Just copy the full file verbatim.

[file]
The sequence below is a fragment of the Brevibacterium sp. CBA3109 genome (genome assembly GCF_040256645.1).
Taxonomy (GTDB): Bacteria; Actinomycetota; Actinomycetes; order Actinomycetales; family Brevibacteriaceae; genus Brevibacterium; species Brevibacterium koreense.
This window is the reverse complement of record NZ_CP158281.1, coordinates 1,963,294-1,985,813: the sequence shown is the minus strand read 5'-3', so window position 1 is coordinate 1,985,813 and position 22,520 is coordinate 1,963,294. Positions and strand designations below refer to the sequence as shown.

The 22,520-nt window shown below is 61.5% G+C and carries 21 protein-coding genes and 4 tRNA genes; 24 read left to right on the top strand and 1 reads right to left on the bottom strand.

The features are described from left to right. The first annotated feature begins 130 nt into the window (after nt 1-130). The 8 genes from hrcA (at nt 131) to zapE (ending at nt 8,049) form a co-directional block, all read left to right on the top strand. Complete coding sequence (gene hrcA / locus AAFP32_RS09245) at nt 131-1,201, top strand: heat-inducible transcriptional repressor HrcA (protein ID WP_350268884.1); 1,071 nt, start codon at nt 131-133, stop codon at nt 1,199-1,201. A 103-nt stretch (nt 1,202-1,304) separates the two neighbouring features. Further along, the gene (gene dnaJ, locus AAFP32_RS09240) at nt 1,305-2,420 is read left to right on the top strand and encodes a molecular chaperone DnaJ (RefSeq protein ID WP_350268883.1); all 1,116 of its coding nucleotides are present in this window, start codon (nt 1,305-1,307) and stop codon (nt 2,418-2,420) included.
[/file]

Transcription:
The sequence below is a fragment of the Brevibacterium sp. CBA3109 genome (genome assembly GCF_040256645.1).
Taxonomy (GTDB): Bacteria; Actinomycetota; Actinomycetes; order Actinomycetales; family Brevibacteriaceae; genus Brevibacterium; species Brevibacterium koreense.
This window is the reverse complement of record NZ_CP158281.1, coordinates 1,963,294-1,985,813: the sequence shown is the minus strand read 5'-3', so window position 1 is coordinate 1,985,813 and position 22,520 is coordinate 1,963,294. Positions and strand designations below refer to the sequence as shown.

The 22,520-nt window shown below is 61.5% G+C and carries 21 protein-coding genes and 4 tRNA genes; 24 read left to right on the top strand and 1 reads right to left on the bottom strand.

The features are described from left to right. The first annotated feature begins 130 nt into the window (after nt 1-130). The 8 genes from hrcA (at nt 131) to zapE (ending at nt 8,049) form a co-directional block, all read left to right on the top strand. Complete coding sequence (gene hrcA / locus AAFP32_RS09245) at nt 131-1,201, top strand: heat-inducible transcriptional repressor HrcA (protein ID WP_350268884.1); 1,071 nt, start codon at nt 131-133, stop codon at nt 1,199-1,201. A 103-nt stretch (nt 1,202-1,304) separates the two neighbouring features. Further along, the gene (gene dnaJ, locus AAFP32_RS09240) at nt 1,305-2,420 is read left to right on the top strand and encodes a molecular chaperone DnaJ (RefSeq protein ID WP_350268883.1); all 1,116 of its coding nucleotides are present in this window, start codon (nt 1,305-1,307) and stop codon (nt 2,418-2,420) included.